High interest, no answers for Cdale homelessness
The newly formed Carbondale Homeless Assistance has generated strong interest as it plays trial and error trying to find the best way to provide for people stranded in the freezing cold.
A “discover as you go process” is the only way to build such an organization from scratch, said Vince Savage, executive director of Aspen Homeless Shelter, who advised the Carbondale group Wednesday night.
Carbondale Homeless Assistance’s Facebook page is up and running with nearly 200 people joining in just the first few days.
First the group needs to figure out the scale of Carbondale’s homeless problem, then members should assess their available resources, said Savage.
Aspen Homeless Shelter offers a place to stay during the coldest months of the year, a hot meal each day and a 365-day-a-year facility with access to showers, washers and dryers and phone and Internet access for job searching.
But that level of service is not necessarily right for Carbondale, said Savage.
The group can start by forming a 501(c)(3) nonprofit, so that when it raises money, people know what their donations will be used for, he said.
Aspen Homeless Shelter started with a group of people wringing their hands much like the people in Carbondale Homeless Assistance, said Savage. “But you don’t have to have a entire program figured out before you get started.”
Local government will jump in once something good is happening, but group members shouldn’t expect the town to cross all the t’s and dot the i’s, he said.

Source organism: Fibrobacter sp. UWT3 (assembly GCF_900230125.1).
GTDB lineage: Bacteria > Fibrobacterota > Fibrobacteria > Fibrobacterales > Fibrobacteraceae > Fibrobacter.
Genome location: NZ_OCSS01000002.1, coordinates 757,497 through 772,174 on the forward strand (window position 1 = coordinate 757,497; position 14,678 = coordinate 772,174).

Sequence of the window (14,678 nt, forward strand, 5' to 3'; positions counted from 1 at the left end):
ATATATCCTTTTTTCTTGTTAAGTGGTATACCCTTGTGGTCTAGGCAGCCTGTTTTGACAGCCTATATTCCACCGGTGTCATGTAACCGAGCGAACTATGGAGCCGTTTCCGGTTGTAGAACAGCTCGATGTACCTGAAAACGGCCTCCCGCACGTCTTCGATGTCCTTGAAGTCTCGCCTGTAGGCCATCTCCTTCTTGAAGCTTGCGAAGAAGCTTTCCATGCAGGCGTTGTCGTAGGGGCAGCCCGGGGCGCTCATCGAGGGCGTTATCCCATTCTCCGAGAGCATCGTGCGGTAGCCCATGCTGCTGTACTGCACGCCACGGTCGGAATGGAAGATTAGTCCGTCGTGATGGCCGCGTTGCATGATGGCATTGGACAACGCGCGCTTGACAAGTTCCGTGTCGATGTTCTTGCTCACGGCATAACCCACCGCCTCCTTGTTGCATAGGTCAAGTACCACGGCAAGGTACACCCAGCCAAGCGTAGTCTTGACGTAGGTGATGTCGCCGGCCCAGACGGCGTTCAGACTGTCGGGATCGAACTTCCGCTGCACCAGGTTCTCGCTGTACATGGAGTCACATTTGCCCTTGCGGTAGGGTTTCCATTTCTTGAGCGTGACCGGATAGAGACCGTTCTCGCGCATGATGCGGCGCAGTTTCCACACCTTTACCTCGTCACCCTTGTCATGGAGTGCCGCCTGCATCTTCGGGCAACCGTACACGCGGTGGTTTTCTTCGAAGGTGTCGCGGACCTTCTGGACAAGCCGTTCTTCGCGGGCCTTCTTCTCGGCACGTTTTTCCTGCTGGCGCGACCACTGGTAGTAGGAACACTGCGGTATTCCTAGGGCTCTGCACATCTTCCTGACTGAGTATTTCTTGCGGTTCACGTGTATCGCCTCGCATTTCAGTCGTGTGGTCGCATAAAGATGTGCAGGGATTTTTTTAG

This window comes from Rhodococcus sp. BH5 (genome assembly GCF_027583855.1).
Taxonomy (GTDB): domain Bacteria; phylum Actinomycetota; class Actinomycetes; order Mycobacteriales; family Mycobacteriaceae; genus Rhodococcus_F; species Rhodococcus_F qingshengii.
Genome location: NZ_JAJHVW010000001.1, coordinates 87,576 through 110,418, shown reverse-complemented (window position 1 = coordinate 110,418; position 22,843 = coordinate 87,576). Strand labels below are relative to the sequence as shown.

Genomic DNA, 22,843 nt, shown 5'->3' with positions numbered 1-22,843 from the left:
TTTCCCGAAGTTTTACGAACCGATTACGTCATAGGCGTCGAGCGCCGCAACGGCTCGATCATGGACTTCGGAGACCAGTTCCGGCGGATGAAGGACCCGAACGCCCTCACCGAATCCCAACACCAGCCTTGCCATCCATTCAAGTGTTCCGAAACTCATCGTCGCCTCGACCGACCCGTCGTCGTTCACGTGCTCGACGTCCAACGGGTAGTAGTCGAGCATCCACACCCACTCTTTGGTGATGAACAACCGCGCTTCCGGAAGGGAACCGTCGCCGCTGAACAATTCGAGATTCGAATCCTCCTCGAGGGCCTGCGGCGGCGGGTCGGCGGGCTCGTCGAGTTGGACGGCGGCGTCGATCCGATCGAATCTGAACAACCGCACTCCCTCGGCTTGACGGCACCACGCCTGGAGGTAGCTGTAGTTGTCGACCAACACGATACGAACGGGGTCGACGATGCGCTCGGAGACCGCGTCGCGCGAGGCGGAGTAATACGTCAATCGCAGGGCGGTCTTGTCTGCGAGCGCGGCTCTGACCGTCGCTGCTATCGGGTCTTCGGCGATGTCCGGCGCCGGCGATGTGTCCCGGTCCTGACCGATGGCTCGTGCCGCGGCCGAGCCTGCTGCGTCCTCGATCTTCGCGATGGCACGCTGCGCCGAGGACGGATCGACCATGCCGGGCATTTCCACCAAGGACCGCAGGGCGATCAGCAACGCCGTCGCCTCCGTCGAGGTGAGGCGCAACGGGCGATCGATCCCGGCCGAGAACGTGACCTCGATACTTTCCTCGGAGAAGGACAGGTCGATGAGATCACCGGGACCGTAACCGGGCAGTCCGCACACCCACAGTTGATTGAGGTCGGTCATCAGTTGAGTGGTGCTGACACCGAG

Luckily, the number of Carbondale’s homeless is relatively small. Lynn Kirchner, who’s been spearheading the effort, said there are only four people with whom police consistently deal throughout the year, though that number grows during the summer.
The bottom line is to keep someone from dying this winter on Carbondale’s streets, said Robert Fullerton. He also suggested creating a “street sheet,” a list of available resources in the area that would be publishing periodically in the area’s newspapers.
Also, getting local law enforcement to join in is an important step because officers are in frequent contact with the homeless, said Savage.
The group is also looking for a fundraising venue, such as a GoFundMe.com website that would allow people to donate online.
But figuring out what services the group wants to provide will be central because people will want to know specifics of what they’re donating to, said Kirchner.
Whatever the money goes to, Kirchner stressed that people should buy what a homeless person needs rather than give them cash.
Even if the group is looking for a temporary warm space for when the weather drops to potentially deadly temperatures, finding the right location will be a big hurdle.
At the meeting Wednesday, the group was considering paying for hotel rooms that the homeless could use – an approach that could get people off the street immediately.
But by Thursday afternoon Kirchner felt that approach was a dead end. The hotels have already had bad experiences with some of the homeless in the area and were reluctant to open their doors to an organization that couldn’t cover the liability of a trashed room, she said.
Turning to the faith-based community might be the best option, said Savage. But even if a minister is willing, many churches have a board of trustees that has final say on building uses.
Each faith community will have to decide for itself whether serving the needy is a part of its mission, but for most it is, said Savage.
Carbondale doesn’t need a full-blown shelter, and maybe the best approach is simply buying the homeless bus passes to places with shelters like Glenwood Springs, said Kirchner.
“One doesn’t have to build an ark when all you need is a canoe,” said Savage.
This is no formula for helping the homeless because everyone is different, said Savage. “They all come with their own array of experiences and attitudes – and pride.”
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